Business Monday

Pricing tips from street vendors and car salespeople

ADAM SNITZER
ADAM SNITZER

Pricing is an art. And many companies don’t get it right.

There are three basic principles to good pricing: differentiating your customers, figuring out what they value, and understanding what they are willing to pay.

Too many companies take a shortcut. They price by figuring out their costs and then assigning a fixed percentage markup. But customers don’t care what your product costs you to make. They only care about how well it meets their needs.

This is something that every street vendor knows. When storm clouds gather, they raise their umbrella prices. Their costs haven’t changed. But people value staying dry and are willing to pay a high price when rain starts to fall.

The reason so many companies take a shortcut is that calculating costs and adding a percentage markup is easy. While differentiating your customers, figuring out what they value, and understanding what they are willing to pay is harder.

But it’s not that much harder. Good car salespeople do it all the time.

They always start by asking about the car you’re currently driving, whether you bought it new or used, whether you financed it, and what your monthly payments are.

Your answers to these initial questions provide a wealth of information. The car you’re currently driving tells them a lot about what you value in an automobile: performance, safety, style, carrying capacity, etc.

If you bought it new, you’re probably less price sensitive than a customer who previously bought a used car. If you financed the car, you probably have a decent credit rating and are a good candidate for a new auto loan. Your current monthly payments say a lot about how much you’re willing to pay for a car.

From there, the salesperson will ask questions about what you’re looking for in a new car: Do you have children? Do you need extra boot space for golf clubs? Do you want the latest technology? Something sportier or more conservative? Are you coming out of lease and looking to trade up?

Then, they go on to ask: What sort of financing option is most appealing? All cash? Purchase financing? A lease? If a lease, are you willing to put money down to lower your monthly payments?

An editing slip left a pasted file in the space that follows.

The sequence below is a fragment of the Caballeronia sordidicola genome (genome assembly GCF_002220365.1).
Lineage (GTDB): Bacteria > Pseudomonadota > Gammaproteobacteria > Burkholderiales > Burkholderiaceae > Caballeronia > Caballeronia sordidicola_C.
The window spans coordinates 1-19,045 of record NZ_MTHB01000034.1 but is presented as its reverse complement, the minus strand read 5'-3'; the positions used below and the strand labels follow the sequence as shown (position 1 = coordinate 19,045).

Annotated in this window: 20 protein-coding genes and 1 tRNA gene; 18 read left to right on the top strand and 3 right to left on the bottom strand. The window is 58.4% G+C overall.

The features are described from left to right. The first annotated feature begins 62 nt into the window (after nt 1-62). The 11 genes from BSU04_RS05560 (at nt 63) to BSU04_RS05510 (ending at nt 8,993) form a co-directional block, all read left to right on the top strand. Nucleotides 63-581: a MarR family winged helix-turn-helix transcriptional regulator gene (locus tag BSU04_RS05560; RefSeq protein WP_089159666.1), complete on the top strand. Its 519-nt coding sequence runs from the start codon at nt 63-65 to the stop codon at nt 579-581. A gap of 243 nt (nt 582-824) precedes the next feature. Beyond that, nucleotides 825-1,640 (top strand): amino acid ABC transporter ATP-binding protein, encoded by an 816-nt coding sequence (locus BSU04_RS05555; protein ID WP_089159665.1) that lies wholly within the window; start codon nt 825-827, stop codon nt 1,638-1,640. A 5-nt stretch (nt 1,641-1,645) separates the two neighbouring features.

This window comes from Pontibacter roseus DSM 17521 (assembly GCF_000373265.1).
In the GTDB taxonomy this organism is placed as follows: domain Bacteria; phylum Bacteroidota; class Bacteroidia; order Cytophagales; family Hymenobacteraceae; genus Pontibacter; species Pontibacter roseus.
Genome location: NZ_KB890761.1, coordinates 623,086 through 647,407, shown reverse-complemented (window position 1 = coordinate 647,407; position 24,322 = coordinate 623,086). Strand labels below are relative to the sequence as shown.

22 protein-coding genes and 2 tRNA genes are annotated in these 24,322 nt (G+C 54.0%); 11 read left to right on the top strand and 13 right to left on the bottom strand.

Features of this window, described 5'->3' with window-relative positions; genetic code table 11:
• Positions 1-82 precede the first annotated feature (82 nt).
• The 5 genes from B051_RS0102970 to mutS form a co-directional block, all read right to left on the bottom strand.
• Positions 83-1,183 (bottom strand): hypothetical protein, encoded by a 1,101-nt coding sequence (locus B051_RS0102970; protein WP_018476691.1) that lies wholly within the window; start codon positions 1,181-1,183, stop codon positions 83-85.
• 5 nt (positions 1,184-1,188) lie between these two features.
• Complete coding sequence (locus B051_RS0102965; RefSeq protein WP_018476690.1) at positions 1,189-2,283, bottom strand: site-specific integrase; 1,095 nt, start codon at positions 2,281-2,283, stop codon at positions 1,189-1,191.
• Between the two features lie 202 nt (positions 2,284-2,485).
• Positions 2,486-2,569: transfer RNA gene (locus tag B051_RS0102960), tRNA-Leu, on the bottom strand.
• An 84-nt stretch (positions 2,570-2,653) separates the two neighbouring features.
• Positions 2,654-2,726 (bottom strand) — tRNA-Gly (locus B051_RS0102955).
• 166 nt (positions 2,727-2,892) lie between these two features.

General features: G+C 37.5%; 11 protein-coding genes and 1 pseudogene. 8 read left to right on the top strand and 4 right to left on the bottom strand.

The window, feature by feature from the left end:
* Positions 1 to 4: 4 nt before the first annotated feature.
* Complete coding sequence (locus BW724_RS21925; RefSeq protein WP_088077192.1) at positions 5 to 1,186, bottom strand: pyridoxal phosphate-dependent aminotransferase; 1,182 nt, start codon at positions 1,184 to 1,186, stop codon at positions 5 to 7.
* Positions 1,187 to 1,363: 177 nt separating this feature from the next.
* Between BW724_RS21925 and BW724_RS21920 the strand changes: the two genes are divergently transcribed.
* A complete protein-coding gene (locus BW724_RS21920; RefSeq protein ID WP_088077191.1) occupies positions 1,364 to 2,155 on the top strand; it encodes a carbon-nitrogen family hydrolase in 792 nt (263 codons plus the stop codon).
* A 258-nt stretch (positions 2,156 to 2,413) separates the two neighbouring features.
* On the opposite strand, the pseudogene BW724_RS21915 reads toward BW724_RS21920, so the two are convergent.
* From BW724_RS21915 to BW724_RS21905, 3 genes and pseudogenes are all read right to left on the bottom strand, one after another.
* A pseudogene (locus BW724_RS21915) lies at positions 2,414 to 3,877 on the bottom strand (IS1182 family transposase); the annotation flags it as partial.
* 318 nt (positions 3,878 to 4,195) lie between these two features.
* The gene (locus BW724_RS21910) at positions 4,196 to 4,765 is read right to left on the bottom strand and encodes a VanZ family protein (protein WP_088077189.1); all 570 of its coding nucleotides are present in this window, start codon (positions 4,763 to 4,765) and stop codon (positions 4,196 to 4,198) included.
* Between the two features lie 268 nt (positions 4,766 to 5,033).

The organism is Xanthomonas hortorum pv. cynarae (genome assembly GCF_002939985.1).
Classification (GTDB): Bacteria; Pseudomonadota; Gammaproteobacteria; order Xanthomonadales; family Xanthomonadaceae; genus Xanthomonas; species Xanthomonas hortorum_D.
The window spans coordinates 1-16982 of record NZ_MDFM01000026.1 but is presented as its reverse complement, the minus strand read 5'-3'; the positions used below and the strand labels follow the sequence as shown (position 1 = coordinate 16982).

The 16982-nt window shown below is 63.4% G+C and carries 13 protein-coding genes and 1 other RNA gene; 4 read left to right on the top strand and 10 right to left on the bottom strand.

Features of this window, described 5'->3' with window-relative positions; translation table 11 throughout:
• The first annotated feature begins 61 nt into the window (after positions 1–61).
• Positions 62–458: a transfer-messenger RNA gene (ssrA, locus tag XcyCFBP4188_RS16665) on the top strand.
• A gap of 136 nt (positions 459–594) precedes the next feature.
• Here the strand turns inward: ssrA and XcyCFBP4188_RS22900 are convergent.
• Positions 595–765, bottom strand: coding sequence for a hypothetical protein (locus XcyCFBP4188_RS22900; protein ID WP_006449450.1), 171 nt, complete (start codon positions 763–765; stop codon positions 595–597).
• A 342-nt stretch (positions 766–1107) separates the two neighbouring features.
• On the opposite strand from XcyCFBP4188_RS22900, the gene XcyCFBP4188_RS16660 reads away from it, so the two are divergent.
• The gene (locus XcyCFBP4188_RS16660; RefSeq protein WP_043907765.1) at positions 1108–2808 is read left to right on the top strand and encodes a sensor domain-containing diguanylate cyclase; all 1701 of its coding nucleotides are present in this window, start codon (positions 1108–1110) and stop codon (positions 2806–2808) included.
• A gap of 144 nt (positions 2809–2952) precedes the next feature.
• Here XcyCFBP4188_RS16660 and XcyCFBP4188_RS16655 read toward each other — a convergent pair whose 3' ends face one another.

And then, the clincher: What’s your budget?

Armed with the answers to all of these questions, a good salesperson who listens closely is in a great position to steer a customer to the most profitable sale. He or she knows what features you value most, what you’re currently paying, and how much you’re willing to pay for something new.

The probing questions that good car salespeople ask can be a model for any business that has direct, one-to-one sales negotiation with its clients. When done right, it leads to meeting the needs of as many customers as possible while making each sale at the highest possible price.

But even if your business doesn’t lend itself to direct price negotiations with each potential customer, there are lessons to be learned from the car sales process that you can use in setting your company’s pricing strategy.

Offer both premium and stripped-down versions of your product aimed at different types of customers. Offer discounts during off-peak periods or via coupons and special sales events so you can also serve price sensitive consumers. If you do this, your customers will self-select — accomplishing much the same thing as direct negotiation: Different customers are served with a range of product features and prices based on what they value and are willing to pay.

If street vendors and cars salespeople can do it, so can you.

Adam Snitzer is a revenue strategy expert and president of Peak Revenue Performance, a consulting firm that specializes in designing and executing innovative pricing strategies. He can be reached at adam@peakrevenueperformance.com, or via the company’s website at PeakRevenuePerformance.com.

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